Machine learning algorithms are typically fueled by structured datasets. However, most data is unstructured – books, news articles, user comments, customer reviews, emails, and so on. This can make it a challenge for companies to gain insights from this data.
Luckily, NLP can help with this problem. By converting the text into numerical vectors (using techniques like word embeddings) and feeding those vectors into machine learning models, it’s possible to uncover previously hidden insights from these “dark data” sources.
For instance, given thousands of unstructured documents about a publicly-traded company, such as quarterly reports, earnings transcripts, analyst notes, and customer reviews, NLP can be used to automatically identify and track key metrics such as sales growth, customer sentiment, and competitive differentiation.
Texting is convenient, but if you want to interact with a computer it’s often faster and easier to simply speak. That’s why smart assistants like Siri, Alexa and Google Assistant are growing increasingly popular.
These voice assistants start with speech-to-text, recognizing the utterance and converting it into text. It then commonly uses intent classification to classify the text data input as a “question” or an “action” and retrieves a response from a predefined database, using fuzzy matching, or generating a new response via natural language generation.
These assistants can also track and remember user information, such as daily to-dos or recent activities. This is one of the more complex applications of natural language processing that requires the model to understand context and store the information in a database that can be accessed later.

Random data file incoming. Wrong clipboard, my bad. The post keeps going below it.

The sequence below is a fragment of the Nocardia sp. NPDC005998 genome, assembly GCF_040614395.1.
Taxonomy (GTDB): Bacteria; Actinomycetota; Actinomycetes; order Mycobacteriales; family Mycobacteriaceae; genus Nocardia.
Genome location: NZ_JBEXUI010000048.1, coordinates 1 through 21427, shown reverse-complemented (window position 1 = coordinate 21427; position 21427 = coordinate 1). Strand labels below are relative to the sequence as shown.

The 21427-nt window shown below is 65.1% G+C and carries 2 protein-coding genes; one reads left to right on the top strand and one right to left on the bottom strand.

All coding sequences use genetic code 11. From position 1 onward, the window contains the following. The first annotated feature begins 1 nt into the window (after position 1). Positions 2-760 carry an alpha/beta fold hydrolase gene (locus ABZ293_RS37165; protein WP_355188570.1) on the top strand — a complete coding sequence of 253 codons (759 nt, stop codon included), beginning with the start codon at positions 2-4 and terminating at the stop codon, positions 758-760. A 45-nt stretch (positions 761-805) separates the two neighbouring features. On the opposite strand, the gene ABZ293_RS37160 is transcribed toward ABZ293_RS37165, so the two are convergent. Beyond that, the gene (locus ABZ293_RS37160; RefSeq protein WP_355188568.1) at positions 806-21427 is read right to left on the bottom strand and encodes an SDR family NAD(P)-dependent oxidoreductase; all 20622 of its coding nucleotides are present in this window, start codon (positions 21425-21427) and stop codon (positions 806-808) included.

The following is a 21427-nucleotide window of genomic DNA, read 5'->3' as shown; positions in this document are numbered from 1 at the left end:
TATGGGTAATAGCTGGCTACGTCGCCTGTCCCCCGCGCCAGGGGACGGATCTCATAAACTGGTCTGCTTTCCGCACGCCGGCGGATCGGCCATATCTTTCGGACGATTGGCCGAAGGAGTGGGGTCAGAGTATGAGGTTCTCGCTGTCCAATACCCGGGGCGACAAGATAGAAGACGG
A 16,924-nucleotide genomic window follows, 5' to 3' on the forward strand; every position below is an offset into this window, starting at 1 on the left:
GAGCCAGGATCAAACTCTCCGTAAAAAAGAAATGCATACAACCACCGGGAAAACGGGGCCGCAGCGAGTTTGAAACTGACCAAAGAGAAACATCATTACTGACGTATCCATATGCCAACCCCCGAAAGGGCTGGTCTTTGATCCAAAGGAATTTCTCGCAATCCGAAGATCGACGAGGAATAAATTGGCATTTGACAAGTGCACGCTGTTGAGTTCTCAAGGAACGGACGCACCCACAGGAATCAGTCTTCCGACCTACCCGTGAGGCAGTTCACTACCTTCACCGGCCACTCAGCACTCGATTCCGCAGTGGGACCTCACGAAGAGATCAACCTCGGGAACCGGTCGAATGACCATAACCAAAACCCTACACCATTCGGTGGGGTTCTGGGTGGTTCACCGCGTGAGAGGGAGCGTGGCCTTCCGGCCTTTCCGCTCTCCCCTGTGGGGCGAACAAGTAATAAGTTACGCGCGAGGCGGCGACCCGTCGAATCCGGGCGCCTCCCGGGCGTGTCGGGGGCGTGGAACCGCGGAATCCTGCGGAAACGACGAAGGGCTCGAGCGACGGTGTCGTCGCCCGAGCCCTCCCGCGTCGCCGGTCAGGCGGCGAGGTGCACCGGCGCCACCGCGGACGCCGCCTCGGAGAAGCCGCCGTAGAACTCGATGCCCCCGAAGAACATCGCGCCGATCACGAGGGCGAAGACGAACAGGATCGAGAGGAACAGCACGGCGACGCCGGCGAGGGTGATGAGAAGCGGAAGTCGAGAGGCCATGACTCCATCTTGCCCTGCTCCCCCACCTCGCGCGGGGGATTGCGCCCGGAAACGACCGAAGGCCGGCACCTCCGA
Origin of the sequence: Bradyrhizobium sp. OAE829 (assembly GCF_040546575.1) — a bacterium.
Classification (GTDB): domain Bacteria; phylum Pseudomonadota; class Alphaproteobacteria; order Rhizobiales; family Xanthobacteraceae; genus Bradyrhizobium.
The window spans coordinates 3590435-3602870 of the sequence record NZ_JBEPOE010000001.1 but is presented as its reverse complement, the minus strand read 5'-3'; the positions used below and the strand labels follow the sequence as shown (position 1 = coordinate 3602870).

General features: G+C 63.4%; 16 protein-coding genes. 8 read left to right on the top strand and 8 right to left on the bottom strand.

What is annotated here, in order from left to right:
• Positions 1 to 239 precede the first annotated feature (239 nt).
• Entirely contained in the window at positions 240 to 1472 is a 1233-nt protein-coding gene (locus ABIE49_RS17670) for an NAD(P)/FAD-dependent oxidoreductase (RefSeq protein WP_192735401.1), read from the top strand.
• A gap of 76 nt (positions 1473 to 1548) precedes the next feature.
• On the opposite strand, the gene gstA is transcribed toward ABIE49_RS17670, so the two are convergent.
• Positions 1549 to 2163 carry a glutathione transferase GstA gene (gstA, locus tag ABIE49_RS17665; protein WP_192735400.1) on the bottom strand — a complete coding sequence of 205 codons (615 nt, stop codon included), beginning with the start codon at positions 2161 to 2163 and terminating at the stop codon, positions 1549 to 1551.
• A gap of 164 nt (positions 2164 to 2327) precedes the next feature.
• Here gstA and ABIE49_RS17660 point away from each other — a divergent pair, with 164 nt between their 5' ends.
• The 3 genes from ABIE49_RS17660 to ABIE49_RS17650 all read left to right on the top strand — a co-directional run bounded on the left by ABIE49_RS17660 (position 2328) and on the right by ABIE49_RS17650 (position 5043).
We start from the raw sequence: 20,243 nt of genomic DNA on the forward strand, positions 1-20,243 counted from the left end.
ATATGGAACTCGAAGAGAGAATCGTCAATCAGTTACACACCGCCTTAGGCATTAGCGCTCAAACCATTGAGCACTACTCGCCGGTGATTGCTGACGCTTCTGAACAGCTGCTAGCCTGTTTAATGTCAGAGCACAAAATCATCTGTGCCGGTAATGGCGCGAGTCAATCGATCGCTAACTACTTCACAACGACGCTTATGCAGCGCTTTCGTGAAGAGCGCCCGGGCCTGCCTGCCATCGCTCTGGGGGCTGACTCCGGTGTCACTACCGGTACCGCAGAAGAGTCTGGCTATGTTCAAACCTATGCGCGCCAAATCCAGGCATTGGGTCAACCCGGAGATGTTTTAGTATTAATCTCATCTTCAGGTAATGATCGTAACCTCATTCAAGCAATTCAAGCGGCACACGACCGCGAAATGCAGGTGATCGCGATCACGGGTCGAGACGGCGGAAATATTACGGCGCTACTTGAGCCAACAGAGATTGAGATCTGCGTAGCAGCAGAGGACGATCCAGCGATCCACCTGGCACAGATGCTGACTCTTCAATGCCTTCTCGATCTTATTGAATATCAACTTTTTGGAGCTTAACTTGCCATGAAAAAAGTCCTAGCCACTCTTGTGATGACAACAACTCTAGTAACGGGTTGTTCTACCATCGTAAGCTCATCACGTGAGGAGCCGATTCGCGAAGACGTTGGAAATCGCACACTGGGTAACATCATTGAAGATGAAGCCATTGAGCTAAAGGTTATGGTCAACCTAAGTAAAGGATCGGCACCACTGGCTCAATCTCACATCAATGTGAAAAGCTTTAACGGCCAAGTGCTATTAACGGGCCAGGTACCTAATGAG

At the same time, there is a growing trend towards combining natural language understanding and speech recognition to create personalized experiences for users. For example, AI-driven chatbots are being used by banks, airlines, and other businesses to provide customer service and support that is tailored to the individual.
Personalized recommendations have become a major source of revenue for online retailers, as they understand that customers aren’t always looking for what’s on sale or in stock — they often want to find something that pleasantly surprises them.
In fact, Amazon's recommendation engine is responsible for 35% of the sales from its e-commerce platform.